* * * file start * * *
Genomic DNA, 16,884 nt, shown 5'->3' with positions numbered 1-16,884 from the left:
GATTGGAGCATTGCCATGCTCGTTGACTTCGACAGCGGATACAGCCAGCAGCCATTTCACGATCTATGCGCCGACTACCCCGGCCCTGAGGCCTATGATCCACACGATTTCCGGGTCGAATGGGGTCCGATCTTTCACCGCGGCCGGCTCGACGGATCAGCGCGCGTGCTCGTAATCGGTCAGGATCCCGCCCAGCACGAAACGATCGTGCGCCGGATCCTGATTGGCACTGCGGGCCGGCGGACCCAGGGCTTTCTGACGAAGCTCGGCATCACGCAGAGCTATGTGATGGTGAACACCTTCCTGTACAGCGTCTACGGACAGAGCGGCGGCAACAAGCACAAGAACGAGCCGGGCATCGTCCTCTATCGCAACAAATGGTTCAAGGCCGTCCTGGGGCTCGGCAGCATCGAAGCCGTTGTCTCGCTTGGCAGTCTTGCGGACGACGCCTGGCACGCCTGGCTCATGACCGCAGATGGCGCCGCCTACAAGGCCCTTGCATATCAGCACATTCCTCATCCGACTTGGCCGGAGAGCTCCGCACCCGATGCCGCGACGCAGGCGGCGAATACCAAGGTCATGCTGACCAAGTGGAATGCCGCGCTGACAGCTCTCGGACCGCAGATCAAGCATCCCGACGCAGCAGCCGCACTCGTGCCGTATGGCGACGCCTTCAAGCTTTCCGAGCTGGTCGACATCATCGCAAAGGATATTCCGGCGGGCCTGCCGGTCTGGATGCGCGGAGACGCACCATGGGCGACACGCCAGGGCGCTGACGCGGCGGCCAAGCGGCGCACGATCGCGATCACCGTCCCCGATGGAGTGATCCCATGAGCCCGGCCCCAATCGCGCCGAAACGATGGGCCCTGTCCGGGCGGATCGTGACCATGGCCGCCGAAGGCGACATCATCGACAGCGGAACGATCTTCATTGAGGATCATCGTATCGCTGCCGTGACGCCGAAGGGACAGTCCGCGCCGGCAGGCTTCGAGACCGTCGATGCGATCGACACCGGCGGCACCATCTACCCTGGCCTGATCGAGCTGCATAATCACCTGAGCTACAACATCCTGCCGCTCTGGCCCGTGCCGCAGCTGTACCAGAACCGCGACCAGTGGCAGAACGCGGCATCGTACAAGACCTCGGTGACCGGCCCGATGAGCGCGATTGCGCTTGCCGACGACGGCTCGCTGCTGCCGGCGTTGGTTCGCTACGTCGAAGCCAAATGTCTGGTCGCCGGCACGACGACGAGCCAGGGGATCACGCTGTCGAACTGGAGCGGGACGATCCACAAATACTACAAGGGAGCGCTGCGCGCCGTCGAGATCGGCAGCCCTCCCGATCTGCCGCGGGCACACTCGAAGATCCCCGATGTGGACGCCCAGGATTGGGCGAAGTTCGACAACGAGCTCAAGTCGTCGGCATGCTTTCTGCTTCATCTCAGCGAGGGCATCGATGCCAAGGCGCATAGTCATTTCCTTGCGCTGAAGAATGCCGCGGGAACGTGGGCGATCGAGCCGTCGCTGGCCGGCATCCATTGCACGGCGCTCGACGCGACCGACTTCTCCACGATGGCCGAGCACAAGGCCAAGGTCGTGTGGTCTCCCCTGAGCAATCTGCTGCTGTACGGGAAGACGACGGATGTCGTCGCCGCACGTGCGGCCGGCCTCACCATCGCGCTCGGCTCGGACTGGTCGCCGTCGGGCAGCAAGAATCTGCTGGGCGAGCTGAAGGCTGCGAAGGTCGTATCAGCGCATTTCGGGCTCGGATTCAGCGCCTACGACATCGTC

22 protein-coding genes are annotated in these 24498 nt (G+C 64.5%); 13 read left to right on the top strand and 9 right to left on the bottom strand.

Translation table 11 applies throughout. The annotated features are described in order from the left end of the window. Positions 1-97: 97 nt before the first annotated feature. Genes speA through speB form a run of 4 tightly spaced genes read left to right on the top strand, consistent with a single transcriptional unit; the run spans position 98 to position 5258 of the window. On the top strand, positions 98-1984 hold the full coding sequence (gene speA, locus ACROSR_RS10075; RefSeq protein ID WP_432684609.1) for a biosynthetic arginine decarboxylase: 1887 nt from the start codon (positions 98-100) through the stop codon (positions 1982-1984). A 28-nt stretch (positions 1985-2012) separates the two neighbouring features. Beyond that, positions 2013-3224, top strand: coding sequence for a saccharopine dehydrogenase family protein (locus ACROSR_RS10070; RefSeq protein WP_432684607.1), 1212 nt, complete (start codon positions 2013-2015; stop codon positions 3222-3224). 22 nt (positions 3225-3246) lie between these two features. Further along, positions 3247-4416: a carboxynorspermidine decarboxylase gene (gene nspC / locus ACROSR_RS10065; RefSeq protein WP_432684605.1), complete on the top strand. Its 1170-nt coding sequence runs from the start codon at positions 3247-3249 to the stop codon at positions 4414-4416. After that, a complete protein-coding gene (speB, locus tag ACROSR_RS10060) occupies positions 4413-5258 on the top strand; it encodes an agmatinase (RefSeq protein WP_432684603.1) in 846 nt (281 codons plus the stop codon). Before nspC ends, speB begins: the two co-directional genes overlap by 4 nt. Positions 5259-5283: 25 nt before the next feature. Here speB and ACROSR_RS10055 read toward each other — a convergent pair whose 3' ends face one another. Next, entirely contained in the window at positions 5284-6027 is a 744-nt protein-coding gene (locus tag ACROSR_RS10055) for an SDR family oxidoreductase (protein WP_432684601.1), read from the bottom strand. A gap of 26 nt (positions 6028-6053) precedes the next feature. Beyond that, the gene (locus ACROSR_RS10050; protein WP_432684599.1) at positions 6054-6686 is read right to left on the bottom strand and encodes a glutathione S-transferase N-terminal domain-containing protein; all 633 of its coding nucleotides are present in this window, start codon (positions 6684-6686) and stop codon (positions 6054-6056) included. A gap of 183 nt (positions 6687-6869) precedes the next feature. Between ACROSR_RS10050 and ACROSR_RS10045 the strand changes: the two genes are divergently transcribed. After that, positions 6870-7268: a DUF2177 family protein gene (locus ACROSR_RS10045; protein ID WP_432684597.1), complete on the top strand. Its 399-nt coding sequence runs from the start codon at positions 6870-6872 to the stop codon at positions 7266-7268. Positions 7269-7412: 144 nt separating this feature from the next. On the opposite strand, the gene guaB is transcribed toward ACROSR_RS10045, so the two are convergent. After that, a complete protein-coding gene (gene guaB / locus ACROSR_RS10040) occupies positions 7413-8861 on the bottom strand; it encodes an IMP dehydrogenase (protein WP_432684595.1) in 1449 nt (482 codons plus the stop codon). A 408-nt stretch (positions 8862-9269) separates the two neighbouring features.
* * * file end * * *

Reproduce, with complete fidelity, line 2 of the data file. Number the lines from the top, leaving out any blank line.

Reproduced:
GATTGGAGCATTGCCATGCTCGTTGACTTCGACAGCGGATACAGCCAGCAGCCATTTCACGATCTATGCGCCGACTACCCCGGCCCTGAGGCCTATGATCCACACGATTTCCGGGTCGAATGGGGTCCGATCTTTCACCGCGGCCGGCTCGACGGATCAGCGCGCGTGCTCGTAATCGGTCAGGATCCCGCCCAGCACGAAACGATCGTGCGCCGGATCCTGATTGGCACTGCGGGCCGGCGGACCCAGGGCTTTCTGACGAAGCTCGGCATCACGCAGAGCTATGTGATGGTGAACACCTTCCTGTACAGCGTCTACGGACAGAGCGGCGGCAACAAGCACAAGAACGAGCCGGGCATCGTCCTCTATCGCAACAAATGGTTCAAGGCCGTCCTGGGGCTCGGCAGCATCGAAGCCGTTGTCTCGCTTGGCAGTCTTGCGGACGACGCCTGGCACGCCTGGCTCATGACCGCAGATGGCGCCGCCTACAAGGCCCTTGCATATCAGCACATTCCTCATCCGACTTGGCCGGAGAGCTCCGCACCCGATGCCGCGACGCAGGCGGCGAATACCAAGGTCATGCTGACCAAGTGGAATGCCGCGCTGACAGCTCTCGGACCGCAGATCAAGCATCCCGACGCAGCAGCCGCACTCGTGCCGTATGGCGACGCCTTCAAGCTTTCCGAGCTGGTCGACATCATCGCAAAGGATATTCCGGCGGGCCTGCCGGTCTGGATGCGCGGAGACGCACCATGGGCGACACGCCAGGGCGCTGACGCGGCGGCCAAGCGGCGCACGATCGCGATCACCGTCCCCGATGGAGTGATCCCATGAGCCCGGCCCCAATCGCGCCGAAACGATGGGCCCTGTCCGGGCGGATCGTGACCATGGCCGCCGAAGGCGACATCATCGACAGCGGAACGATCTTCATTGAGGATCATCGTATCGCTGCCGTGACGCCGAAGGGACAGTCCGCGCCGGCAGGCTTCGAGACCGTCGATGCGATCGACACCGGCGGCACCATCTACCCTGGCCTGATCGAGCTGCATAATCACCTGAGCTACAACATCCTGCCGCTCTGGCCCGTGCCGCAGCTGTACCAGAACCGCGACCAGTGGCAGAACGCGGCATCGTACAAGACCTCGGTGACCGGCCCGATGAGCGCGATTGCGCTTGCCGACGACGGCTCGCTGCTGCCGGCGTTGGTTCGCTACGTCGAAGCCAAATGTCTGGTCGCCGGCACGACGACGAGCCAGGGGATCACGCTGTCGAACTGGAGCGGGACGATCCACAAATACTACAAGGGAGCGCTGCGCGCCGTCGAGATCGGCAGCCCTCCCGATCTGCCGCGGGCACACTCGAAGATCCCCGATGTGGACGCCCAGGATTGGGCGAAGTTCGACAACGAGCTCAAGTCGTCGGCATGCTTTCTGCTTCATCTCAGCGAGGGCATCGATGCCAAGGCGCATAGTCATTTCCTTGCGCTGAAGAATGCCGCGGGAACGTGGGCGATCGAGCCGTCGCTGGCCGGCATCCATTGCACGGCGCTCGACGCGACCGACTTCTCCACGATGGCCGAGCACAAGGCCAAGGTCGTGTGGTCTCCCCTGAGCAATCTGCTGCTGTACGGGAAGACGACGGATGTCGTCGCCGCACGTGCGGCCGGCCTCACCATCGCGCTCGGCTCGGACTGGTCGCCGTCGGGCAGCAAGAATCTGCTGGGCGAGCTGAAGGCTGCGAAGGTCGTATCAGCGCATTTCGGGCTCGGATTCAGCGCCTACGACATCGTC